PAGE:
A supply chain can be defined as a network of autonomous or semiautonomous business entities collectively responsible for procurement, manufacturing and distribution activities associated with one or more families of related products (Swaminathan, etc, 1998). Different entities in a supply chain operate subject to different sets of constraints and objectives. There is general consensus that supply chains are complex. According to Mitchell (2009), there are several key driver on complexity as these follows:
Clearly the more variables that need to be monitored and controlled in a supply chain the more complex the operation is. Variables here could be the number of suppliers, parts, available inventory levels, number of workstations in an assembly line, etc.
Variety refers to the distribution pattern of each of the variables of interest. As the company have more things that are different from each other, then it will make things much more complex because the company have to handle them in different ways.
The key to generating complexity in any field are the interactions between the different parameters. Obviously more interactions between parameters lead to a more complex supply chain. For example, the available inventory will affect the job lead time which will affect the utilization rates which will impact the revenue generated.
- Opacity of Interactions
Opacity essentially means not transparent. The less that is known the nature interaction between entities, the greater complexity.
- Dynamic Effects
The final reason for supply chain complexity is the dynamic nature of the system. Small perturbations at one end of the chain take some time to propagate through. While at the same time a small variation could magnify itself to a large swing at the other end. This is the so-called “bull whip” effect.
From the explanations above, we can conclude that Supply chains do not exist in a steady state. There will be interactions between entities in supply chain and also variety in the system itself. Moreover, the key aspect of SCM is to understand how the system responds to these changes. One of the tools is system dynamics.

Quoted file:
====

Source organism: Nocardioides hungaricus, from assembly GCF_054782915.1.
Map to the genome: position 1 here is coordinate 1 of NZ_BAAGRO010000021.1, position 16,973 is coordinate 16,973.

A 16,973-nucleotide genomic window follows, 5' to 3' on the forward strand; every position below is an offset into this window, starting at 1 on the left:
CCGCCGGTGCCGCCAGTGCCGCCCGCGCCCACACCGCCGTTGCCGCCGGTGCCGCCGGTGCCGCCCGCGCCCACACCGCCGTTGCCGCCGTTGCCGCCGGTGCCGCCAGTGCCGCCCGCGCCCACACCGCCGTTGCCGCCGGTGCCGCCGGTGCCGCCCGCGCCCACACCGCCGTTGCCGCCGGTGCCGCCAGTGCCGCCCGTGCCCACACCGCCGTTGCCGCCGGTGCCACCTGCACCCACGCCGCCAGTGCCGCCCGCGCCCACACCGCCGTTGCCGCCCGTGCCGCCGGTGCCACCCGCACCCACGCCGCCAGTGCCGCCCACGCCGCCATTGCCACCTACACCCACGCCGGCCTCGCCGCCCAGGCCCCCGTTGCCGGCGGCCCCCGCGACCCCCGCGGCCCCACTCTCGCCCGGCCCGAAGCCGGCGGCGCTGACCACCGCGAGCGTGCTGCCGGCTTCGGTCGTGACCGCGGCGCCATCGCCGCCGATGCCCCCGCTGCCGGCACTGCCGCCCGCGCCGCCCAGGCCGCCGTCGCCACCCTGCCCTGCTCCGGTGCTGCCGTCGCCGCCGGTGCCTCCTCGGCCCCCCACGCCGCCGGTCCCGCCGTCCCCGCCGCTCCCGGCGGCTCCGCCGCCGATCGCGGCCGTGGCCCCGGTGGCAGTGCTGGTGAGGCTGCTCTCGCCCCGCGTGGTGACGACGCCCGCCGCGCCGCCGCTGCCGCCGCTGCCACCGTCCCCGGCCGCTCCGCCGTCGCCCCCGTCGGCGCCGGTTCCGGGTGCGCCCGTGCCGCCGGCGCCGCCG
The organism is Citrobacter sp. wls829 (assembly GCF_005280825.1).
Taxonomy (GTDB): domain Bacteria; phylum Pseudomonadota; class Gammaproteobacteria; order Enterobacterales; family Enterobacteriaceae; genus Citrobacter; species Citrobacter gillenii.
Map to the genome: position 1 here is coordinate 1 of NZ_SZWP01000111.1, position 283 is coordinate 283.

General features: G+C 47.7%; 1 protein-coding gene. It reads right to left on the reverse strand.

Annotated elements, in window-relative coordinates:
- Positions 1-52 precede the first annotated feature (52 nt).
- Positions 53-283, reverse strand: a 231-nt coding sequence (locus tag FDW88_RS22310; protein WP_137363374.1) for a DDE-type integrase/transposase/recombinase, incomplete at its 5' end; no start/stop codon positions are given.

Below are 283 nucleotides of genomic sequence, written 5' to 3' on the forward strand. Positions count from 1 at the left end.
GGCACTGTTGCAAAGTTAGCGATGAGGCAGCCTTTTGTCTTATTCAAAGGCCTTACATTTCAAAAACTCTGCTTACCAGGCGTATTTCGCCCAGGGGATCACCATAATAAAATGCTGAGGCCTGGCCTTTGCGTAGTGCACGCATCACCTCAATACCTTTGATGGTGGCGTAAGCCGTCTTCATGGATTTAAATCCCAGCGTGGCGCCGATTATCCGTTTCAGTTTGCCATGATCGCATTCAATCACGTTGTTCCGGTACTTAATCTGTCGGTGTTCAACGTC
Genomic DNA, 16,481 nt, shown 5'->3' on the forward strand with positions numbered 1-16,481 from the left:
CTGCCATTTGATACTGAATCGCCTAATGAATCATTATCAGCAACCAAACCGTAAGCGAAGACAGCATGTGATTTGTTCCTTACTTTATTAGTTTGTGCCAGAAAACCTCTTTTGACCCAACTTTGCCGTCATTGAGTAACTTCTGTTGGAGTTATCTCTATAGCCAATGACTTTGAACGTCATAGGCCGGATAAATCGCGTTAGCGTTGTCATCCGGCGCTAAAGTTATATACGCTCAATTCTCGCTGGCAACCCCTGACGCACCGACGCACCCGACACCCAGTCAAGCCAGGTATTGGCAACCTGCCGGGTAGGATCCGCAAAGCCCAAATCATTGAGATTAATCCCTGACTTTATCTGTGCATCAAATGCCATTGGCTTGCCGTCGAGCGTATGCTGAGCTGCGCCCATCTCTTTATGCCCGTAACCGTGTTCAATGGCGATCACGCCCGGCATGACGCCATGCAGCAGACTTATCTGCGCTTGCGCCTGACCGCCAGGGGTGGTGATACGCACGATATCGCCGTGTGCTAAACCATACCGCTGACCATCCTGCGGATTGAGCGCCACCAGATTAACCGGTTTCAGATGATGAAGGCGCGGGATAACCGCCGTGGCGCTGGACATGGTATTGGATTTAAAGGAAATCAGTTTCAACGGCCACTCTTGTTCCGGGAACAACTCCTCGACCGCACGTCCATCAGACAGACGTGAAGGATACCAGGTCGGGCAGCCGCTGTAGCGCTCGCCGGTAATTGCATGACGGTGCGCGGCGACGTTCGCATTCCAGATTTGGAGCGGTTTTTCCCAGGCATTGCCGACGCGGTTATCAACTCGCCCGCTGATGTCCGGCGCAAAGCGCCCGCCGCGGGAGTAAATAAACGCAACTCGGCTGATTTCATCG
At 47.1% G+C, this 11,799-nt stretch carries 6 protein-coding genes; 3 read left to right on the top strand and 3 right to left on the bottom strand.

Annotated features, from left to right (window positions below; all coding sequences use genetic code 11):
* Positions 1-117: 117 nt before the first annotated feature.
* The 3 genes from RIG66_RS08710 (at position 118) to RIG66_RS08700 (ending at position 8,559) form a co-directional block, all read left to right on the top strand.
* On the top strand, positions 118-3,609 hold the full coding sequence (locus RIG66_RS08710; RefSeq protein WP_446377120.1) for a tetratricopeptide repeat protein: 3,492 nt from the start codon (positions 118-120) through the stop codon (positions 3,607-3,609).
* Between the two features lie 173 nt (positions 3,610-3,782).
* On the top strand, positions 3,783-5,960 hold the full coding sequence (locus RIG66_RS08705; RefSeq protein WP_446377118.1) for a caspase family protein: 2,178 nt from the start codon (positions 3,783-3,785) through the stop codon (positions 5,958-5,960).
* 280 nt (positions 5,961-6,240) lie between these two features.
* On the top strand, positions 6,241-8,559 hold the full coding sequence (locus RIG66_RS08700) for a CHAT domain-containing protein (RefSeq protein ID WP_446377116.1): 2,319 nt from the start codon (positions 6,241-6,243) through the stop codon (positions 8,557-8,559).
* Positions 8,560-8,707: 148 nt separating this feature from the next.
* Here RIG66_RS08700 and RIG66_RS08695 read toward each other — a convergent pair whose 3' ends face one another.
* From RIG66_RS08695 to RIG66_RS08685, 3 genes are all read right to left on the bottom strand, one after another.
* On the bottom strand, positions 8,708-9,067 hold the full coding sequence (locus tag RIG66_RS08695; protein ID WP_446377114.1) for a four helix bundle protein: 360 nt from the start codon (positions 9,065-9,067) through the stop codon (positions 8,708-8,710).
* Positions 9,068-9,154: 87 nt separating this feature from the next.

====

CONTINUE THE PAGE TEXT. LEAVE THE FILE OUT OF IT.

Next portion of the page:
System Dynamics (SD) was conceptualized by Jay Wright Forrester, professor of the Massachusetts Institute of Technology, during the mid-1950s. The objective of this methodology and computer simulation modeling technique was to help corporate managers improve their understanding of industrial processes where variables are associated to a system that is considered to be dynamic in nature (one that owns an ever-changing attribute). (Forrester, 1989; Radzicki & Taylor, 1997).
Source: Center for Transportation Studies – MIT
In system dynamics, we are moving from linear to circular thinking. We are going to consider of feedback and interaction among the entities. The feedback action or interaction within a system will be shown on the causal loop diagram. Causal loop diagram must have either Positive (+) or Negative (-) polarity.
All else being equal, if product quality increases then sales will increase above what it would have been, and vice versa.
All else being equal, if product price increases then sales will decrease below what it would have been, and vice versa.
Loops – two types based on the polarity
- Reinforcing Loop: A collection of links that form a loop that provides positive feedback
- Balancing Loop: A collection of links that form a loop that provides negative feedback
Source: Center for Transportation Studies – MIT
Lee, Padmanabhan and Whang (1997) used system dynamics in order to capture the effect on supply chain systems. They found that Information transferred in the form of orders tends to be distorted and can misguide upstream members in their inventory and production decisions. Moreover, the variance of orders may be larger than that of sales, and the distortion tends to increase as one moves upstream.
Commonly Recognized Patterns in Supply Chains:
Oscillation – fluctuation in orders increase as we move upstream
Amplification – the size of the fluctuations increase as we move upstream
Phase Lag – the impact is delayed longer as we move upstream
Lee, H., Padmanabhan, V. and Whang, S. (1997) The Bullwhip Effect in Supply Chains. Sloan Management Review, Spring edition, pp 93-102.
Mitchell, M, 2009, Complexity – A guided tour. Oxford University Press.
Supply Chain Complexity, http://www.simafore.com/hs-fs/hub/64283/file-15507473-pdf/docs/simafore-whitepaper-supply-chain-complexity-survey.pdf, accessed on 20 September 2016.
Swaminathan, J., Smith, S., Sadeh, N. (1998) Modeling Supply Chain Dynamics: A Multiagent Approach, http://www.cs.cmu.edu/afs/cs/user/sfs/www/papers/dsj04.pdf, accessed on 20 September 2016.
Sterman, J, 2000, Business Dynamics: Systems Thinking and Modeling for a Complex World.
Calvin Jhon Junior